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Employee Reimbursement Form

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Employee Reimbursement Form

Updated August 21, 2023

An employee reimbursement form is a standardized template an employee may use to report expenses paid on behalf of the company to receive reimbursement. The exact reimbursable items will be strictly up to the agreement between the employer and employee. The benefit of using a standard form to gather such information resides in the consistency of having the same pieces of information in the same areas of a document regardless of the Employee submitting it.

Most accounting departments will find such a level of organization to be efficient and easy to use when it is time to process the information presented. Departments dispensing this form will enjoy the basic structure established as it will allow them to edit categories, according to company policy, with the appropriate program quickly and easily.

Mileage (IRS) Reimbursement – Strictly for mileage as per the current IRS rates.

How to Reimburse Yourself for Expenses (4 steps)

  1. Determine What is Considered an “Expense”
  2. Keep Your Receipts
  3. Categorize Your Expenses
  4. Get Reimbursed

Reimbursing yourself for company expenditures is a process that involves collecting receipts, either online or in paper form, and presenting to an employer in the hope of being paid back. Typically, these expenses are incurred during the process of conducting any business-related activity, most commonly, travel, lodging, and food.

1. Determine What is Considered an “Expense”

person using calculator and receipt to write down expenses in notebook

A full list of what is considered to be an “expense”, under the Internal Revenue Service (IRS), can be found on Form 1040 (Schedule C) Part II. The most common types of expenses that are paid by employees looking to be reimbursed are:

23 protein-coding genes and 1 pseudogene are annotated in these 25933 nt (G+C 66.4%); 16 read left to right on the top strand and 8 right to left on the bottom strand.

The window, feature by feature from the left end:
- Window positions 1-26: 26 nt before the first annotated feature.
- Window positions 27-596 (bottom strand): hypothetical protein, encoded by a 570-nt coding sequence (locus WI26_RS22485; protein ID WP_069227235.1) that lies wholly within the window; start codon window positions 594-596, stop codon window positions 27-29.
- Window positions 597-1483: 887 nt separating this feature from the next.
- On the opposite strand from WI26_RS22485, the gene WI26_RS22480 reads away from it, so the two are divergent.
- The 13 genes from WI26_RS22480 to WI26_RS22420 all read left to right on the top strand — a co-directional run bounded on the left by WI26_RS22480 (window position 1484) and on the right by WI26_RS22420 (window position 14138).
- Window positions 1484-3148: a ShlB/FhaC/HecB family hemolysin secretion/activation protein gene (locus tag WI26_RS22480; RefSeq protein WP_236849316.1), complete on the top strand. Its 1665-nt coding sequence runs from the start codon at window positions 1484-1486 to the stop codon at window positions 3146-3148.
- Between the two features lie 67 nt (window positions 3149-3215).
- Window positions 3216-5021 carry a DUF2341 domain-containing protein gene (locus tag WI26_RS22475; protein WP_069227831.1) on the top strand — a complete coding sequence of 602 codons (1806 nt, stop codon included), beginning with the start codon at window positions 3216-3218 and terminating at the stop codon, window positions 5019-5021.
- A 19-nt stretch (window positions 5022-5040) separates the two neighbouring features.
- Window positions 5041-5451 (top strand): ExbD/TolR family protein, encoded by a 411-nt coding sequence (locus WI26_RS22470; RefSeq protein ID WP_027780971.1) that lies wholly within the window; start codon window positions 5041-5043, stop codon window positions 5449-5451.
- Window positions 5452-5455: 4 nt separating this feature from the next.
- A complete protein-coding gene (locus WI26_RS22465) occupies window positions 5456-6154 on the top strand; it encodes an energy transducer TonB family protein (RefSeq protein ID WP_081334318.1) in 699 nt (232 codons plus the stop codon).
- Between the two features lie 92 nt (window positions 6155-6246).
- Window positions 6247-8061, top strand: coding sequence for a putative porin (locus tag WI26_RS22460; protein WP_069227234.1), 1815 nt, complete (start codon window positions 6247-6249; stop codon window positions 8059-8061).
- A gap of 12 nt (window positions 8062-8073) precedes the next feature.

• Advertising – Costs attributed to the advertising of the business or employee’s activities;
  • Office Supplies – Such as pens, paper, printer cartridges, etc.;
  • Repairs and Maintenance – For machinery or utilities used by the business;
  • Taxes – Such as tolls, sales taxes, etc.;
  • Travel – Lodging, entertainment, meals, renting vehicles; and
  • Utilities – Cell phone bills, software subscriptions, etc.

The aforementioned expense types are allowed to be expensed from the company in accordance with IRS rules, although, this does not guarantee that the company will reimburse the employee.

2. Keep Your Receipts

stack of receipts being clipped together

Employers usually require documentation of reimbursement claims – so receipts for allowable purchases should be saved and submitted with the reimbursement form. Though it may not be possible to prove mileage, gas, and toll receipts are usually good enough. If driving a significant distance, you may also print and submit directions from an online mapping site such as Google Maps to verify the distance traveled. Note that the IRS sets standard mileage reimbursement rates.

All hope is not lost if you’ve discarded receipts. Most banks make records of credit or debit card activity available online. Log into your online banking site and check the account activity section to find electronic records of purchases.

3. Categorize Your Expenses

person using app on tablet to document expenses

Use the employee reimbursement form (Download) to properly categorize the expenses. It’s important to be as detailed as possible listing the payment:

  • Date;
  • Method – Credit card, cash, check, etc.; and
  • Purpose & Description.

Calculate the grand total and submit it directly to the employer or to the respective department.

4. Get Reimbursed

person filling out employee reimbursement form on clipboard

Most employers have a 30-day reimbursement program unless the company gives reimbursements immediately. The employee may have to also submit additional paperwork in accordance with company policy. Afterward, the employee should be given an untaxed check in the amount of the total expensed amount.

How Long Should I Keep Expense Records For?

Under IRS rules all expense reports should be kept for a period of three (3) years by the employer and employee. Therefore, a physical receipt is required for all expenses that are paid in cash. If the employee has submitted the necessary receipts and paperwork to the company then they will be responsible for providing them to the IRS if an audit is pursued.

How to Write

1 – The Form Used To Seek Reimbursement Is Available By Download Here